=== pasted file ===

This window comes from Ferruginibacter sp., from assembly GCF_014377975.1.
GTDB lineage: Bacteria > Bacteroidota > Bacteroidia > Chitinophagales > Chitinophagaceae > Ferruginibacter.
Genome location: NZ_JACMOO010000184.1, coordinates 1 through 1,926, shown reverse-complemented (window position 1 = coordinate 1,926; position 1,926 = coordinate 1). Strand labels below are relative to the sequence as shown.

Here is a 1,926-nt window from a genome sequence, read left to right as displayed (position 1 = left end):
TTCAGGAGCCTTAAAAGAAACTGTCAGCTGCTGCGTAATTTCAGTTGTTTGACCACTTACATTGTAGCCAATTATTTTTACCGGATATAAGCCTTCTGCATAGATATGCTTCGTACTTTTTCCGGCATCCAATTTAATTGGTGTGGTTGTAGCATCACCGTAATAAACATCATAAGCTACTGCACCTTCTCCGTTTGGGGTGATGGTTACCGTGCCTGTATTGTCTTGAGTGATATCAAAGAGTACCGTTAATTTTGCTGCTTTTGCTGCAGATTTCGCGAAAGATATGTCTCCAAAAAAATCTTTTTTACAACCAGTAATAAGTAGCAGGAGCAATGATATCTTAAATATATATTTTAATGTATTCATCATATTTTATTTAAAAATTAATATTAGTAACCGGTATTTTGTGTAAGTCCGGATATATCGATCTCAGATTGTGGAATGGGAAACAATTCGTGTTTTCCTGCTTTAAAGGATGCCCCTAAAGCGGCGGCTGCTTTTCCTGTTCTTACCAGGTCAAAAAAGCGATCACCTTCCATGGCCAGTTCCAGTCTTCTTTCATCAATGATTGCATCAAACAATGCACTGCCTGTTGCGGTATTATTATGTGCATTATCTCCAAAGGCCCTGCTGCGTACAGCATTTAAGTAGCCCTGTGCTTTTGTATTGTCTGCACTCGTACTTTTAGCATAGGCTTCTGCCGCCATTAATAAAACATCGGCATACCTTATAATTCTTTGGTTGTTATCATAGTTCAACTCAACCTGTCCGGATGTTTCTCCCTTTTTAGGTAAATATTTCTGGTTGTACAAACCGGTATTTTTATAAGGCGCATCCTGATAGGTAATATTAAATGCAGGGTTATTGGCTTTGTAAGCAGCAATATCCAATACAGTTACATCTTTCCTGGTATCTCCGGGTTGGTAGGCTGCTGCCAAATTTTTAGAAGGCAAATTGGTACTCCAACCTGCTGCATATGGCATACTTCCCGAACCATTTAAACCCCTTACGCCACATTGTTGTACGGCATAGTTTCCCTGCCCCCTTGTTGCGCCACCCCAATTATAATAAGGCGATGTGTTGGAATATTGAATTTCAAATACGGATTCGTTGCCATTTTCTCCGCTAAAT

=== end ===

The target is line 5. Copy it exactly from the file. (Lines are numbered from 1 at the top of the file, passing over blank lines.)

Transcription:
TTCAGGAGCCTTAAAAGAAACTGTCAGCTGCTGCGTAATTTCAGTTGTTTGACCACTTACATTGTAGCCAATTATTTTTACCGGATATAAGCCTTCTGCATAGATATGCTTCGTACTTTTTCCGGCATCCAATTTAATTGGTGTGGTTGTAGCATCACCGTAATAAACATCATAAGCTACTGCACCTTCTCCGTTTGGGGTGATGGTTACCGTGCCTGTATTGTCTTGAGTGATATCAAAGAGTACCGTTAATTTTGCTGCTTTTGCTGCAGATTTCGCGAAAGATATGTCTCCAAAAAAATCTTTTTTACAACCAGTAATAAGTAGCAGGAGCAATGATATCTTAAATATATATTTTAATGTATTCATCATATTTTATTTAAAAATTAATATTAGTAACCGGTATTTTGTGTAAGTCCGGATATATCGATCTCAGATTGTGGAATGGGAAACAATTCGTGTTTTCCTGCTTTAAAGGATGCCCCTAAAGCGGCGGCTGCTTTTCCTGTTCTTACCAGGTCAAAAAAGCGATCACCTTCCATGGCCAGTTCCAGTCTTCTTTCATCAATGATTGCATCAAACAATGCACTGCCTGTTGCGGTATTATTATGTGCATTATCTCCAAAGGCCCTGCTGCGTACAGCATTTAAGTAGCCCTGTGCTTTTGTATTGTCTGCACTCGTACTTTTAGCATAGGCTTCTGCCGCCATTAATAAAACATCGGCATACCTTATAATTCTTTGGTTGTTATCATAGTTCAACTCAACCTGTCCGGATGTTTCTCCCTTTTTAGGTAAATATTTCTGGTTGTACAAACCGGTATTTTTATAAGGCGCATCCTGATAGGTAATATTAAATGCAGGGTTATTGGCTTTGTAAGCAGCAATATCCAATACAGTTACATCTTTCCTGGTATCTCCGGGTTGGTAGGCTGCTGCCAAATTTTTAGAAGGCAAATTGGTACTCCAACCTGCTGCATATGGCATACTTCCCGAACCATTTAAACCCCTTACGCCACATTGTTGTACGGCATAGTTTCCCTGCCCCCTTGTTGCGCCACCCCAATTATAATAAGGCGATGTGTTGGAATATTGAATTTCAAATACGGATTCGTTGCCATTTTCTCCGCTAAAT